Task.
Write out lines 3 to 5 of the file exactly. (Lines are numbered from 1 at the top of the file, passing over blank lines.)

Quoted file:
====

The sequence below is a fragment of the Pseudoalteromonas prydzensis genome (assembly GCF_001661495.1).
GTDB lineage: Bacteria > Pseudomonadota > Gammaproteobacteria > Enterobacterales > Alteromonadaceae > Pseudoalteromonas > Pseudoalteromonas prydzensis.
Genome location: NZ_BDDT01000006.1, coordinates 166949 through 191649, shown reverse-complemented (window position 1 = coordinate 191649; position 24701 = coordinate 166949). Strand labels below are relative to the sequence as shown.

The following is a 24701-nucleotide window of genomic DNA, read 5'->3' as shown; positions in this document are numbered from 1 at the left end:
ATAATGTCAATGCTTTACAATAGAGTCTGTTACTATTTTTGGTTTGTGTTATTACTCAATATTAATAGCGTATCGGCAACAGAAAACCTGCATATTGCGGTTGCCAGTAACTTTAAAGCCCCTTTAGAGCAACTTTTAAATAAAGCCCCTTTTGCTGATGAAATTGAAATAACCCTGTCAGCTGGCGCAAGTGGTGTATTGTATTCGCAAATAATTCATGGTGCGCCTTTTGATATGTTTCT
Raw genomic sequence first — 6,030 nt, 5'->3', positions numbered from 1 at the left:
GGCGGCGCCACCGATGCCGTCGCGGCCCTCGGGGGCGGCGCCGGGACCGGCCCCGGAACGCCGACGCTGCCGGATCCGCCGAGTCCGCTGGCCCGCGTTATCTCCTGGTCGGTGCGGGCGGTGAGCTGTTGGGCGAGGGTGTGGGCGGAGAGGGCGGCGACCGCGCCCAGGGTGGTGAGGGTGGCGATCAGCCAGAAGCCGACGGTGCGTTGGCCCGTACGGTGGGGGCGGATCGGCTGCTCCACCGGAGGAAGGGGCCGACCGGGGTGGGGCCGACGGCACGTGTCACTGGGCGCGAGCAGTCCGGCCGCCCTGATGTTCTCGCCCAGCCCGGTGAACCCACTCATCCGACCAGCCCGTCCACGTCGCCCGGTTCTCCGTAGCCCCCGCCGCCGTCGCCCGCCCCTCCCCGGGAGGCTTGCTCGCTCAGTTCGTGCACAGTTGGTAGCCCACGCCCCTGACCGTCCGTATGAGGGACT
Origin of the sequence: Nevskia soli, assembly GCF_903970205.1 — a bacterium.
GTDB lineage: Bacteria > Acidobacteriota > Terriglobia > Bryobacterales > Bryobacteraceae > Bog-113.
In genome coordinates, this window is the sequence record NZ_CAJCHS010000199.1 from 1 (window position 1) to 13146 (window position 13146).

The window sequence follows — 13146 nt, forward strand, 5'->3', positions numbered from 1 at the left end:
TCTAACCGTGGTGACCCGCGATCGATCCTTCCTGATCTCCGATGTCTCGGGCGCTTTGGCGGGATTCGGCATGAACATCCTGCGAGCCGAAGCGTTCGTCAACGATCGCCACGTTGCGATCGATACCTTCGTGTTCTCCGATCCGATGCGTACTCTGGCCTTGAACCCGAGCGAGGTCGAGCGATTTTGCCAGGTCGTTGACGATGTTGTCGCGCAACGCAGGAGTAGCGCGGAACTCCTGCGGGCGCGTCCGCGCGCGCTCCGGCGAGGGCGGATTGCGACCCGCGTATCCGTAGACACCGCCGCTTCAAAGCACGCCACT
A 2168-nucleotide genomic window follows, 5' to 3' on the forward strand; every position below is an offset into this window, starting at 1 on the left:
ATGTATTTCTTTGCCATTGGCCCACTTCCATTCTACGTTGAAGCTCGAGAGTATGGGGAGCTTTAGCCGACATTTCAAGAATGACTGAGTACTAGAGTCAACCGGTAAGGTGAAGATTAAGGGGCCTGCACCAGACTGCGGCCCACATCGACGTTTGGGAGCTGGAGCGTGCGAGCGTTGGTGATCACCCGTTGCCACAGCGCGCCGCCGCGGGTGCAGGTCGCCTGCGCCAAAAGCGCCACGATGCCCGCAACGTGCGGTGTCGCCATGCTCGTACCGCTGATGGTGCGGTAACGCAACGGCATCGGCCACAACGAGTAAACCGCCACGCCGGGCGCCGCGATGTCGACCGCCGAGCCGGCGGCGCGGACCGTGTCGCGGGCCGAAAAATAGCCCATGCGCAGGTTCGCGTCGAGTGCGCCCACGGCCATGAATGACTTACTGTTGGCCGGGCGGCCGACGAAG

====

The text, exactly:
Genome location: NZ_BDDT01000006.1, coordinates 166949 through 191649, shown reverse-complemented (window position 1 = coordinate 191649; position 24701 = coordinate 166949). Strand labels below are relative to the sequence as shown.

The following is a 24701-nucleotide window of genomic DNA, read 5'->3' as shown; positions in this document are numbered from 1 at the left end:
ATAATGTCAATGCTTTACAATAGAGTCTGTTACTATTTTTGGTTTGTGTTATTACTCAATATTAATAGCGTATCGGCAACAGAAAACCTGCATATTGCGGTTGCCAGTAACTTTAAAGCCCCTTTAGAGCAACTTTTAAATAAAGCCCCTTTTGCTGATGAAATTGAAATAACCCTGTCAGCTGGCGCAAGTGGTGTATTGTATTCGCAAATAATTCATGGTGCGCCTTTTGATATGTTTCT